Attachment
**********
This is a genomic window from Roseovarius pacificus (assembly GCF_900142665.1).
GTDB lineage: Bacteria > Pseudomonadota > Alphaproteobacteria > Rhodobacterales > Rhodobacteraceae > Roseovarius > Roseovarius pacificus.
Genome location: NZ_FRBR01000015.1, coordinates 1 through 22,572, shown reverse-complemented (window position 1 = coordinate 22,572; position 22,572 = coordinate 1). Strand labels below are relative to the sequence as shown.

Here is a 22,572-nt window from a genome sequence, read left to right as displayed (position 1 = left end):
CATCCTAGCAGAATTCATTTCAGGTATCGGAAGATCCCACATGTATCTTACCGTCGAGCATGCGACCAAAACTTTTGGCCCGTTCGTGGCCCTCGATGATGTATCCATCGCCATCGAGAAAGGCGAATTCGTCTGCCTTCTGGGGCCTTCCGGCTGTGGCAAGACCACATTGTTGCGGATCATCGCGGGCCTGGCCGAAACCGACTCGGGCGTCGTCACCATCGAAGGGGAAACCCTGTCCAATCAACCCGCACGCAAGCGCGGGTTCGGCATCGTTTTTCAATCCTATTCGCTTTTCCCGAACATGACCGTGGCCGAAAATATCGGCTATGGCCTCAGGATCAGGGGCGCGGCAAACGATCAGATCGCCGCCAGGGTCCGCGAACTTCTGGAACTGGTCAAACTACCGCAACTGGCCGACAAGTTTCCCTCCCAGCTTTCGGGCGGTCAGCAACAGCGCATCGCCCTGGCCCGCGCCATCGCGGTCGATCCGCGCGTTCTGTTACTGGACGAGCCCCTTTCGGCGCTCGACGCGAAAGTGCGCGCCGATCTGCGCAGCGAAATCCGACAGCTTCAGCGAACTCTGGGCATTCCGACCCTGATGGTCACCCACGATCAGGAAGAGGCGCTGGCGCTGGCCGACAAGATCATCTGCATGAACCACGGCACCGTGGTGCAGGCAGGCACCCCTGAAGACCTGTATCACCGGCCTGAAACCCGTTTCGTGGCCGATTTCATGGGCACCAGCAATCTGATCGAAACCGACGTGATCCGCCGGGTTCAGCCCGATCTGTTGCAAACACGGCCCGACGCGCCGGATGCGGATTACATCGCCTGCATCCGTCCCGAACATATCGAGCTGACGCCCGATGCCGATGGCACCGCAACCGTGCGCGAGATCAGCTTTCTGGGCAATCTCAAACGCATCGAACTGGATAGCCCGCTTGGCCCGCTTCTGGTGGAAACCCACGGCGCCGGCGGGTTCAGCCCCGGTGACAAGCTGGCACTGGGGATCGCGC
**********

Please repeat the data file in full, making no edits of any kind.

This is a genomic window from Roseovarius pacificus (assembly GCF_900142665.1).
GTDB lineage: Bacteria > Pseudomonadota > Alphaproteobacteria > Rhodobacterales > Rhodobacteraceae > Roseovarius > Roseovarius pacificus.
Genome location: NZ_FRBR01000015.1, coordinates 1 through 22,572, shown reverse-complemented (window position 1 = coordinate 22,572; position 22,572 = coordinate 1). Strand labels below are relative to the sequence as shown.

Here is a 22,572-nt window from a genome sequence, read left to right as displayed (position 1 = left end):
CATCCTAGCAGAATTCATTTCAGGTATCGGAAGATCCCACATGTATCTTACCGTCGAGCATGCGACCAAAACTTTTGGCCCGTTCGTGGCCCTCGATGATGTATCCATCGCCATCGAGAAAGGCGAATTCGTCTGCCTTCTGGGGCCTTCCGGCTGTGGCAAGACCACATTGTTGCGGATCATCGCGGGCCTGGCCGAAACCGACTCGGGCGTCGTCACCATCGAAGGGGAAACCCTGTCCAATCAACCCGCACGCAAGCGCGGGTTCGGCATCGTTTTTCAATCCTATTCGCTTTTCCCGAACATGACCGTGGCCGAAAATATCGGCTATGGCCTCAGGATCAGGGGCGCGGCAAACGATCAGATCGCCGCCAGGGTCCGCGAACTTCTGGAACTGGTCAAACTACCGCAACTGGCCGACAAGTTTCCCTCCCAGCTTTCGGGCGGTCAGCAACAGCGCATCGCCCTGGCCCGCGCCATCGCGGTCGATCCGCGCGTTCTGTTACTGGACGAGCCCCTTTCGGCGCTCGACGCGAAAGTGCGCGCCGATCTGCGCAGCGAAATCCGACAGCTTCAGCGAACTCTGGGCATTCCGACCCTGATGGTCACCCACGATCAGGAAGAGGCGCTGGCGCTGGCCGACAAGATCATCTGCATGAACCACGGCACCGTGGTGCAGGCAGGCACCCCTGAAGACCTGTATCACCGGCCTGAAACCCGTTTCGTGGCCGATTTCATGGGCACCAGCAATCTGATCGAAACCGACGTGATCCGCCGGGTTCAGCCCGATCTGTTGCAAACACGGCCCGACGCGCCGGATGCGGATTACATCGCCTGCATCCGTCCCGAACATATCGAGCTGACGCCCGATGCCGATGGCACCGCAACCGTGCGCGAGATCAGCTTTCTGGGCAATCTCAAACGCATCGAACTGGATAGCCCGCTTGGCCCGCTTCTGGTGGAAACCCACGGCGCCGGCGGGTTCAGCCCCGGTGACAAGCTGGCACTGGGGATCGCGC